9. size          (1536,1024)
  10. transparency  None
  11. type          JPG
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ayryq
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« Reply #4 on: December 22, 2011, 04:23:17 PM »

If anyone is ambitious/bored enough to look at these:
http://ericandchar.com/dc/0000.JPG [the big one]
http://ericandchar.com/dc/0001.JPG [a normal one]
http://ericandchar.com/dc/0065.JPG [one that doesn't work]
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IainB
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« Reply #5 on: December 22, 2011, 08:02:36 PM »

Interviewer: Is there anything you don't like?
Bjarne Stroustrup: Marketing hype as a substitute for technical argument. Thoughtless adherence to dogma. Pride in ignorance.
Wow! That is a totally awesome quote! I'm going to leverage curation using that quote to increase my big picture visibility and give persistence to my whitespace social media presence, going forwards.

(Sorry. Couldn't help myself.)    embarassed
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ayryq
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« Reply #6 on: December 22, 2011, 08:19:43 PM »

big picture visibility
Awesome; you even stayed on-topic! Grin
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IainB
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« Reply #7 on: December 22, 2011, 09:33:14 PM »

It was too good to resist...
...but back to business:

I have had a look at these 3 files using IrfanView and PhotoMe.
Files 0000.JPG and 0001.JPG seem to be OK, but have no EXIF data.

When trying to open file 0065.JPG:
  • IrfanView says: "Decode error ! Bogus marker length."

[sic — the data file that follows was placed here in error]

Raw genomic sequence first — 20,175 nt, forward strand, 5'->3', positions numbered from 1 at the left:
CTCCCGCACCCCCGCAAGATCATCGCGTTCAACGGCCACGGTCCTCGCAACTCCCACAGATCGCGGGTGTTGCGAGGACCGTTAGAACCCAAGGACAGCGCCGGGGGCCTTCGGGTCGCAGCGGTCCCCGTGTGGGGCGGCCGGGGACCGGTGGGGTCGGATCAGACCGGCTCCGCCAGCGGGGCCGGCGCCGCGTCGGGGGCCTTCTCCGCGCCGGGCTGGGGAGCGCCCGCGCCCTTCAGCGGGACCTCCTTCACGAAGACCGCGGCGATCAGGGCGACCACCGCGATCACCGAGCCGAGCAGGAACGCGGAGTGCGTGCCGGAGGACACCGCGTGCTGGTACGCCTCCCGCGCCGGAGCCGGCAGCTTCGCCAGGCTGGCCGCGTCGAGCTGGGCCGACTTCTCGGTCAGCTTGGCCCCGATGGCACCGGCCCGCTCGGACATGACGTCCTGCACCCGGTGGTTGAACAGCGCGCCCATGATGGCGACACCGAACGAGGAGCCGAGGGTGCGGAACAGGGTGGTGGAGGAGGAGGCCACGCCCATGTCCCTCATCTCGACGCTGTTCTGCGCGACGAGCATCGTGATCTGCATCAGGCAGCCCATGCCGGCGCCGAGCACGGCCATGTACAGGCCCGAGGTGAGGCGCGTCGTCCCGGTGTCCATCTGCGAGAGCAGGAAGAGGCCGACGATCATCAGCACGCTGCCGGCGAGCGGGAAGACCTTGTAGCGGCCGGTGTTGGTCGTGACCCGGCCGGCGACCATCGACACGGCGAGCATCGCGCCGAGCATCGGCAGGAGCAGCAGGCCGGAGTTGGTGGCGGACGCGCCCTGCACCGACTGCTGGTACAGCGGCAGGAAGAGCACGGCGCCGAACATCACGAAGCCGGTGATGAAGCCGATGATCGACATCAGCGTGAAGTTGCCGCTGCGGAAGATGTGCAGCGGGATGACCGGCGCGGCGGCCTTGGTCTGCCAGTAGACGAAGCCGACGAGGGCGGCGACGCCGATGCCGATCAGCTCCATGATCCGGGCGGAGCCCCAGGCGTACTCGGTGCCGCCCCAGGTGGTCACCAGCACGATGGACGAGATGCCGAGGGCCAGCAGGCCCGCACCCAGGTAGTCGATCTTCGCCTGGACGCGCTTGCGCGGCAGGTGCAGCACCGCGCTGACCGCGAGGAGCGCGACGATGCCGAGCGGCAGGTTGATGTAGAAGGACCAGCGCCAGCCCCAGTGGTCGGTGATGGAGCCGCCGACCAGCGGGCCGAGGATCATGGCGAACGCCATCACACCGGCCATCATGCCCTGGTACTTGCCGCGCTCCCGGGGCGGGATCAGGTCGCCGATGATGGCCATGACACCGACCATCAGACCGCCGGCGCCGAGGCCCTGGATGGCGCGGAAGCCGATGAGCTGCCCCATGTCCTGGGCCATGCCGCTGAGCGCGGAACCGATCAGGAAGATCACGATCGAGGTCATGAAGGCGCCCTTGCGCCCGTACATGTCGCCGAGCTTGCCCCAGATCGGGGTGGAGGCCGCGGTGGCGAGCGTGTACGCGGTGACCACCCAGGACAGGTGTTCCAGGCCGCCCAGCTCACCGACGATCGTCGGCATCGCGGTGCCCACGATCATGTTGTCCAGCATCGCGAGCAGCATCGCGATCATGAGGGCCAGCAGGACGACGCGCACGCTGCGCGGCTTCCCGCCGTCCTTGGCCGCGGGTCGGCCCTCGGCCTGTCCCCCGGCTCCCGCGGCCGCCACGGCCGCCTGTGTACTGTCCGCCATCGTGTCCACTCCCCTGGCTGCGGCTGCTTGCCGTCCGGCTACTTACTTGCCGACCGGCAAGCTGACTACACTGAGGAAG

• PhotoMe says: "The JPEG header of the selected image file is invalid."

Taking a look at file properties for all 3 files, they each have this oddity in common, at least: (I've never seen this before)
Quote
This file came from another
computer and might be blocked to
help protect this computer.
I selected "Unblock" for file 0065.JPG, but it seemed to make no difference.
Looking at file 0065.JPG with a text viewer (EditPad Lite) showed no interesting patterns or text strings.

I downloaded a trial version of Stellar Phoenix JPEG Repair and ran it on the file twice, but the proggy crashed each time, after quite a while scanning the file.

I did find this link, that might be of use: Repair Corrupt JPEG File by help of Hex Editor
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Renegade
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« Reply #8 on: December 22, 2011, 09:58:40 PM »

JPEG files have designated areas for storing data. If the file is that large, then likely there's some garbage or null data somewhere. If you can simply recover the image then save it at 100% quality, you should be good.

I've had trouble opening some images with Irfanview in the past. That was simply because Irfanview skipped some error checking and just puked on some bad images. The data is still there, and some programs do check for those specific errors in images.

Anyways... don't worry too much about the massive file. Just recover it, then delete it.

I need to get some work done, so I can't check the files directly... Sorry... But I hope the above helps somewhat.